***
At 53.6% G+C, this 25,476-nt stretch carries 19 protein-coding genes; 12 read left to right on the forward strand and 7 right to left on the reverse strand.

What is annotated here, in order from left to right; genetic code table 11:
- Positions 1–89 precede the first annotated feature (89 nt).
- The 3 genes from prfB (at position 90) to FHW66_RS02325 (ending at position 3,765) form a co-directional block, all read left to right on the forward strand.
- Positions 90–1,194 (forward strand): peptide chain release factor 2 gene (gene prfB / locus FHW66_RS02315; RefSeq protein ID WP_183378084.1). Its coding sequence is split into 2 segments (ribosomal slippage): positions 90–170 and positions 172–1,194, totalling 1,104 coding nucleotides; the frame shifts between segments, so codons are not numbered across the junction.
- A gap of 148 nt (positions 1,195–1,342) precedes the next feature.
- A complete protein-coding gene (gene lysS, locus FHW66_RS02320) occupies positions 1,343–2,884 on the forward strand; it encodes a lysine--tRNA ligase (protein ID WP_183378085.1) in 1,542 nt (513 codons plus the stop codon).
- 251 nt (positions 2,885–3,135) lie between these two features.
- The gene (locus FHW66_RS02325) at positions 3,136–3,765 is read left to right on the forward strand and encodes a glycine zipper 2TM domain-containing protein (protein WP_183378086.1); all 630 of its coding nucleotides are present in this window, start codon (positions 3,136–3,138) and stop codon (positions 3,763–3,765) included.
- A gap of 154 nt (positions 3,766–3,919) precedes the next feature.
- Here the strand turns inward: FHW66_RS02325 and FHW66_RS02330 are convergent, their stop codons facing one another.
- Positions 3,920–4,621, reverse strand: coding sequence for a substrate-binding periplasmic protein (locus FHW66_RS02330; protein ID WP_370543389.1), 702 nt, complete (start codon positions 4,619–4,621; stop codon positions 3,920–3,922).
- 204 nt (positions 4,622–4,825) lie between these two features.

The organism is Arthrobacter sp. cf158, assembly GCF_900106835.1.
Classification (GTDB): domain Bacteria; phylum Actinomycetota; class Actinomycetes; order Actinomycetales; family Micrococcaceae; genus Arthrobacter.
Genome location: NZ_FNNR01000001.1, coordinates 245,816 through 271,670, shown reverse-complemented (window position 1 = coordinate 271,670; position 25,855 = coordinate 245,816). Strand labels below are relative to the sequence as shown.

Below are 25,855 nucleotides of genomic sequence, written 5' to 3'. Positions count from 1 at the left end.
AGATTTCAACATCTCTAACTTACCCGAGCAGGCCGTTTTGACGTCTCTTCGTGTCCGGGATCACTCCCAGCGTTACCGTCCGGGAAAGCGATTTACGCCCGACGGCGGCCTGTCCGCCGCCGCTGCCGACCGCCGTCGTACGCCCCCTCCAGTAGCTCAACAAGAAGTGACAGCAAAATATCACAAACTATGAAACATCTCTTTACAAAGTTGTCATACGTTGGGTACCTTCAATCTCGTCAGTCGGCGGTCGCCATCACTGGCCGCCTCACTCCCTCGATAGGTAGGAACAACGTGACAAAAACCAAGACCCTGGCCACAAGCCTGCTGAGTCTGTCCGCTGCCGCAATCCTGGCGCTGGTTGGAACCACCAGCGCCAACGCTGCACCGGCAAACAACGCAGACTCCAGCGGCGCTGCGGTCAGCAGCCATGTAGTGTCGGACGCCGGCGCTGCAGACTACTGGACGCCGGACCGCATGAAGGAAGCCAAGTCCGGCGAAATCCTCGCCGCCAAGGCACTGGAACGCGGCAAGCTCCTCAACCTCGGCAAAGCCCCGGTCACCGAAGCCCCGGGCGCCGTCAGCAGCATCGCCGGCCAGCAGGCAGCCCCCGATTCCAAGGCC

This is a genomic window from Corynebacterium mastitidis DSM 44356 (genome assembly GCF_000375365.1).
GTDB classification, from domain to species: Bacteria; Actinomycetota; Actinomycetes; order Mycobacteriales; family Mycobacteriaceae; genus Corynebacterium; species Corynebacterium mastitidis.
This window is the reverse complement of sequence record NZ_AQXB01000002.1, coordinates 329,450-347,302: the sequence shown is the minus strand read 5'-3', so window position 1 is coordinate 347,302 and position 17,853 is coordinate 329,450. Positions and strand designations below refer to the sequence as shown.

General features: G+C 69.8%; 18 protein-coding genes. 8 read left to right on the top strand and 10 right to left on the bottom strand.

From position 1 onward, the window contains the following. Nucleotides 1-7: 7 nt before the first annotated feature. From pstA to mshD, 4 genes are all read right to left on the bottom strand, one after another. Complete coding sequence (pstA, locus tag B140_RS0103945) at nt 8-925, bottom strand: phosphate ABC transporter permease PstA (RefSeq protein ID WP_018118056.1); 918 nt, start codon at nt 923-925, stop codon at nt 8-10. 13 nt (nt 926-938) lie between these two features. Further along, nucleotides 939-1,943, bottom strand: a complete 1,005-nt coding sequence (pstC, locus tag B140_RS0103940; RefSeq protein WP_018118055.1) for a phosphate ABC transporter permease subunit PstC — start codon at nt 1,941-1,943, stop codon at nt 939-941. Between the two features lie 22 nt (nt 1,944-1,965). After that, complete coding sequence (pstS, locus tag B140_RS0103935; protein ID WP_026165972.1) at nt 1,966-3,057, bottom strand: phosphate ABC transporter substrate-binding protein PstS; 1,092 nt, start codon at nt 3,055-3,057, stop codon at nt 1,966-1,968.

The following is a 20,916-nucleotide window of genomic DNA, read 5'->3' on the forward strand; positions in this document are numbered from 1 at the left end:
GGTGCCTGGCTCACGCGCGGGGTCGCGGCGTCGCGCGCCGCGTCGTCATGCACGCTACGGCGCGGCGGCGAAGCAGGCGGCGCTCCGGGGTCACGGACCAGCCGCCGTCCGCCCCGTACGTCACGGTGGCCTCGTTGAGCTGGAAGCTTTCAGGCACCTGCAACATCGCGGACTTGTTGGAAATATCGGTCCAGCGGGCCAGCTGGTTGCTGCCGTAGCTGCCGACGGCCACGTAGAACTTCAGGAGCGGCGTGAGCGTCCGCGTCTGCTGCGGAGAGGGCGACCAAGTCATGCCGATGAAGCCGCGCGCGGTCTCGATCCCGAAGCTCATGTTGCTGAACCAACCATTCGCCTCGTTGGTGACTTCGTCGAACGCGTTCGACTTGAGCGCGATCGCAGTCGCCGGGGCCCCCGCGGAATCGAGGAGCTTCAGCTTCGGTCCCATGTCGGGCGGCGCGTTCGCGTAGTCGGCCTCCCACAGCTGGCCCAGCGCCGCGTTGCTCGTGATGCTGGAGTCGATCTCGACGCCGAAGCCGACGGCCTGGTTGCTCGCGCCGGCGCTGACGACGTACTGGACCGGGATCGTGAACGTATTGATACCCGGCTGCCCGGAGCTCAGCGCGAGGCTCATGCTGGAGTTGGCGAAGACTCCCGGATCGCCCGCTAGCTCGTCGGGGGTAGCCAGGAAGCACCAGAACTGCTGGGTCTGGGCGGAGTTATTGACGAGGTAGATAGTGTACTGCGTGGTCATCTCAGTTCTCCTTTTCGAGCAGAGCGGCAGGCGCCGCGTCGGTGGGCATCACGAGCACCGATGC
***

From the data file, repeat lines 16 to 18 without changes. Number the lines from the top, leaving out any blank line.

Genome location: NZ_FNNR01000001.1, coordinates 245,816 through 271,670, shown reverse-complemented (window position 1 = coordinate 271,670; position 25,855 = coordinate 245,816). Strand labels below are relative to the sequence as shown.

Below are 25,855 nucleotides of genomic sequence, written 5' to 3'. Positions count from 1 at the left end.
AGATTTCAACATCTCTAACTTACCCGAGCAGGCCGTTTTGACGTCTCTTCGTGTCCGGGATCACTCCCAGCGTTACCGTCCGGGAAAGCGATTTACGCCCGACGGCGGCCTGTCCGCCGCCGCTGCCGACCGCCGTCGTACGCCCCCTCCAGTAGCTCAACAAGAAGTGACAGCAAAATATCACAAACTATGAAACATCTCTTTACAAAGTTGTCATACGTTGGGTACCTTCAATCTCGTCAGTCGGCGGTCGCCATCACTGGCCGCCTCACTCCCTCGATAGGTAGGAACAACGTGACAAAAACCAAGACCCTGGCCACAAGCCTGCTGAGTCTGTCCGCTGCCGCAATCCTGGCGCTGGTTGGAACCACCAGCGCCAACGCTGCACCGGCAAACAACGCAGACTCCAGCGGCGCTGCGGTCAGCAGCCATGTAGTGTCGGACGCCGGCGCTGCAGACTACTGGACGCCGGACCGCATGAAGGAAGCCAAGTCCGGCGAAATCCTCGCCGCCAAGGCACTGGAACGCGGCAAGCTCCTCAACCTCGGCAAAGCCCCGGTCACCGAAGCCCCGGGCGCCGTCAGCAGCATCGCCGGCCAGCAGGCAGCCCCCGATTCCAAGGCC